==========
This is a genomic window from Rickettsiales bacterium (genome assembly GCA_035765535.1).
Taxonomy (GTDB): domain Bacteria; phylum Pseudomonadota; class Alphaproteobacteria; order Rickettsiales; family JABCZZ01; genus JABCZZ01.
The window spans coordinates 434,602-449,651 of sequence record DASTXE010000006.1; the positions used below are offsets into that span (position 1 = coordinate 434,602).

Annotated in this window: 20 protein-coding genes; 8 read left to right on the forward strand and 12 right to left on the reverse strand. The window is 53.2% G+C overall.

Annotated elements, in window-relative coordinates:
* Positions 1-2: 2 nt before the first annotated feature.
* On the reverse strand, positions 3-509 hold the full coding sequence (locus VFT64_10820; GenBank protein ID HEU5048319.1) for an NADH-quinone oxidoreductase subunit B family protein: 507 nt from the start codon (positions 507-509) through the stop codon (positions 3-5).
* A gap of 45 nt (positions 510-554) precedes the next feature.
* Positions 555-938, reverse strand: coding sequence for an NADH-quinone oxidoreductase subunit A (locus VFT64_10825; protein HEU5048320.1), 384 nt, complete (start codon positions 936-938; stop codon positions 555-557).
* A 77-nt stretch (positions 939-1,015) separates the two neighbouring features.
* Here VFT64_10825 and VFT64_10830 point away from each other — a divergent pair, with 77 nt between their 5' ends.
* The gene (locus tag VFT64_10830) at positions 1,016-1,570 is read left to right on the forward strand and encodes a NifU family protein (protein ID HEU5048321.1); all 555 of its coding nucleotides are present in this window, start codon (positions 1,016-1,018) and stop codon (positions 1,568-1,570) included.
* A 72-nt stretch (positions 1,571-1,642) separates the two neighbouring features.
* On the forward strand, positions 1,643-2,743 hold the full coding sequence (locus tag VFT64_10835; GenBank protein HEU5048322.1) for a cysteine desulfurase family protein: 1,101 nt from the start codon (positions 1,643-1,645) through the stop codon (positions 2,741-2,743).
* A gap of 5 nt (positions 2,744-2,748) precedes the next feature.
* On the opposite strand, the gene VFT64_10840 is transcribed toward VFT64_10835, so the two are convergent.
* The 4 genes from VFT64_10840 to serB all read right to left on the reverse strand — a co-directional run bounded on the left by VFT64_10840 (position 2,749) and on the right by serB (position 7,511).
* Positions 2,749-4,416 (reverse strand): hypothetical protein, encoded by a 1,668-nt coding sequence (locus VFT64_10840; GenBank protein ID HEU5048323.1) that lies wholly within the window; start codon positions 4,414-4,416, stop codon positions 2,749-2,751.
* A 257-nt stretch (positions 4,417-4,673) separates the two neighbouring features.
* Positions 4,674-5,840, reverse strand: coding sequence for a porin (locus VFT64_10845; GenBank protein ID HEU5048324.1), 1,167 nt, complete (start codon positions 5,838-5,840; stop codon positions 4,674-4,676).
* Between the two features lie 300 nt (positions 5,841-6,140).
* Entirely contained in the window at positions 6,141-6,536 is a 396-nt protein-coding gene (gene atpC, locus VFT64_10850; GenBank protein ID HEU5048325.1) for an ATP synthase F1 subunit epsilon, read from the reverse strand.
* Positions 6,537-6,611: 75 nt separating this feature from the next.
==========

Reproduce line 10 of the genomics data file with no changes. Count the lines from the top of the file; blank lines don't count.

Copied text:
* A 77-nt stretch (positions 939-1,015) separates the two neighbouring features.